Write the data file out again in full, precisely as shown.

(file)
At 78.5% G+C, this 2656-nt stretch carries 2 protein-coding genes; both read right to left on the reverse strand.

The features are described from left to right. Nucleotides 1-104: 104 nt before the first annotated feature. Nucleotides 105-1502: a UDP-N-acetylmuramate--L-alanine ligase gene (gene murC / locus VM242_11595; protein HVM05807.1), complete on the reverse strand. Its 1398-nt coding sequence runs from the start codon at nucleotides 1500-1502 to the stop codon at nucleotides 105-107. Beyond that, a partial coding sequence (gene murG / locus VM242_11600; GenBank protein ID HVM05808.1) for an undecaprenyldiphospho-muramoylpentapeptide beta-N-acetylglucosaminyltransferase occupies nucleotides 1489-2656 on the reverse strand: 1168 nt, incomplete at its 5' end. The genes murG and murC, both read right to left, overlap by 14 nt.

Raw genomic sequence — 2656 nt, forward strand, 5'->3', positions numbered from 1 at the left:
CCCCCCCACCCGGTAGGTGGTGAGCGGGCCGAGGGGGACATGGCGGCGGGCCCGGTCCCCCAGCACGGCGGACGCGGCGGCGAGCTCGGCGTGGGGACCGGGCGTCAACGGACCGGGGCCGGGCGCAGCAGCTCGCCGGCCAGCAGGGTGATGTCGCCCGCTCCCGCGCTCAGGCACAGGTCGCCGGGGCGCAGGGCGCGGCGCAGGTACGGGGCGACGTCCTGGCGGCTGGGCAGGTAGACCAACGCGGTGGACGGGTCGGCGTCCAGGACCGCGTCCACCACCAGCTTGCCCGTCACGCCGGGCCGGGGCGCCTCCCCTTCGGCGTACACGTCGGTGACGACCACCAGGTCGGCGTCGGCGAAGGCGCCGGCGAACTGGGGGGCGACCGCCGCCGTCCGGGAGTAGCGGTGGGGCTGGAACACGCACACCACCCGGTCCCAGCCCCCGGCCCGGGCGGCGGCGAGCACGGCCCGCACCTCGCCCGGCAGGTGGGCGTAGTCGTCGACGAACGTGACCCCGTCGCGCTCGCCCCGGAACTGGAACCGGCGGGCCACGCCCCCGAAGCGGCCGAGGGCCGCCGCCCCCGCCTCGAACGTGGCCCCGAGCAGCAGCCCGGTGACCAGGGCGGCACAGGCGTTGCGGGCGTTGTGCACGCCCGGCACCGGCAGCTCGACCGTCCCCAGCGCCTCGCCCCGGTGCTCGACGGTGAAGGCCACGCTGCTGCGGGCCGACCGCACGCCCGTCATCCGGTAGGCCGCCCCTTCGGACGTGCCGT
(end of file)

At 78.5% G+C, this 2656-nt stretch carries 2 protein-coding genes; both read right to left on the reverse strand.

The features are described from left to right. Nucleotides 1-104: 104 nt before the first annotated feature. Nucleotides 105-1502: a UDP-N-acetylmuramate--L-alanine ligase gene (gene murC / locus VM242_11595; protein HVM05807.1), complete on the reverse strand. Its 1398-nt coding sequence runs from the start codon at nucleotides 1500-1502 to the stop codon at nucleotides 105-107. Beyond that, a partial coding sequence (gene murG / locus VM242_11600; GenBank protein ID HVM05808.1) for an undecaprenyldiphospho-muramoylpentapeptide beta-N-acetylglucosaminyltransferase occupies nucleotides 1489-2656 on the reverse strand: 1168 nt, incomplete at its 5' end. The genes murG and murC, both read right to left, overlap by 14 nt.

Raw genomic sequence — 2656 nt, forward strand, 5'->3', positions numbered from 1 at the left:
CCCCCCCACCCGGTAGGTGGTGAGCGGGCCGAGGGGGACATGGCGGCGGGCCCGGTCCCCCAGCACGGCGGACGCGGCGGCGAGCTCGGCGTGGGGACCGGGCGTCAACGGACCGGGGCCGGGCGCAGCAGCTCGCCGGCCAGCAGGGTGATGTCGCCCGCTCCCGCGCTCAGGCACAGGTCGCCGGGGCGCAGGGCGCGGCGCAGGTACGGGGCGACGTCCTGGCGGCTGGGCAGGTAGACCAACGCGGTGGACGGGTCGGCGTCCAGGACCGCGTCCACCACCAGCTTGCCCGTCACGCCGGGCCGGGGCGCCTCCCCTTCGGCGTACACGTCGGTGACGACCACCAGGTCGGCGTCGGCGAAGGCGCCGGCGAACTGGGGGGCGACCGCCGCCGTCCGGGAGTAGCGGTGGGGCTGGAACACGCACACCACCCGGTCCCAGCCCCCGGCCCGGGCGGCGGCGAGCACGGCCCGCACCTCGCCCGGCAGGTGGGCGTAGTCGTCGACGAACGTGACCCCGTCGCGCTCGCCCCGGAACTGGAACCGGCGGGCCACGCCCCCGAAGCGGCCGAGGGCCGCCGCCCCCGCCTCGAACGTGGCCCCGAGCAGCAGCCCGGTGACCAGGGCGGCACAGGCGTTGCGGGCGTTGTGCACGCCCGGCACCGGCAGCTCGACCGTCCCCAGCGCCTCGCCCCGGTGCTCGACGGTGAAGGCCACGCTGCTGCGGGCCGACCGCACGCCCGTCATCCGGTAGGCCGCCCCTTCGGACGTGCCGT